We live in the era, which has erased dreams about future. Hasty imagination from recent decades, which produced landing on the Moon, is privatized; it lives only in the dreams of the Silicon Valley billionaires. Instead, every one of us is very familiar with the vision of apocalypse – the environmental catastrophe is already here and only now we learn about its real extent. To a certain degree, the gloomy mood and dystopian atmosphere echoes the images of space colonisation, as the pop culture presents it – it becomes its dark twin. Measuring Earth installation examines alternative script of the expansion into space: future, where we never leave the Earth, but we hide deeper into its core following the devastation of its surface and in the search of groundwater.
Mining, in general, can be understood as fetching the material out of underground onto the surface, but then we come to a situation, where we excavate, make holes in the ground. In case of surface destruction by products from excavated materials, our next step might as well be directed towards the stars, or under the surface. Based on last geological discoveries, it seems that underneath the Earth surface there is a huge amount of groundwater bound in the crystal lattice of the mineral called Ringwoodite. It is estimated that the amount of water stored this way is approximately one or even three times bigger than the volume of the oceans on surface.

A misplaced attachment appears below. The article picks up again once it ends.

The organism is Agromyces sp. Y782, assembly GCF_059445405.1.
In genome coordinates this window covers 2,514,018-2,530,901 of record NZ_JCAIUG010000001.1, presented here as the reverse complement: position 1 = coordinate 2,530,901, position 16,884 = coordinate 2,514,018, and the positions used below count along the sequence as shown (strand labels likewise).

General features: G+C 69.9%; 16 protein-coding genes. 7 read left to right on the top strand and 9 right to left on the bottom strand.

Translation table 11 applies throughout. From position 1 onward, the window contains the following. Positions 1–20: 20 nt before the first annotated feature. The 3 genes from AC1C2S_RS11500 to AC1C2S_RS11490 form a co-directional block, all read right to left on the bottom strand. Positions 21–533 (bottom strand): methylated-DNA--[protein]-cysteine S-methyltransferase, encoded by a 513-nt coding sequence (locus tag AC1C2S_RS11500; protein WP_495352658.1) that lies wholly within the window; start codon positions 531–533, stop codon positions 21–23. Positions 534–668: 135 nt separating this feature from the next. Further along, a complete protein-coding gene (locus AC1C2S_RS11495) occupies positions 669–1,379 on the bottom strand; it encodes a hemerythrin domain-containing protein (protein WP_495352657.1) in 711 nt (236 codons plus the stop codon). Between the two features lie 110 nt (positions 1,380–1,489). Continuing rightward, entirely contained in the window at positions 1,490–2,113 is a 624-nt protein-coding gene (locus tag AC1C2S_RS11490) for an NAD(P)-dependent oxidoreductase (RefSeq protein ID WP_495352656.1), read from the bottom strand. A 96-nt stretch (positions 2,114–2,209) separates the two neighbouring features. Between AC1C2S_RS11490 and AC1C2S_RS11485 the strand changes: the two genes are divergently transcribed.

The Measuring Earth works with this catastrophic situation, reminding narratives of the Fallout gaming series or other post-nuclear tales. Such ones, in which those, who survived are put into the underground bunkers, so that after the decontamination period they can go out again to the devastated surface and again fight for their place on Earth. However, the video foresees the exodus underground from reasons other than radiological. We won´t go underground out of necessity to hide, but to excavate the water. Hope for return is cancelled, our new home will be darker and more severe than ever thought. If there is anything what defines our era, then it is the visions of our future persistently getting darker and darker.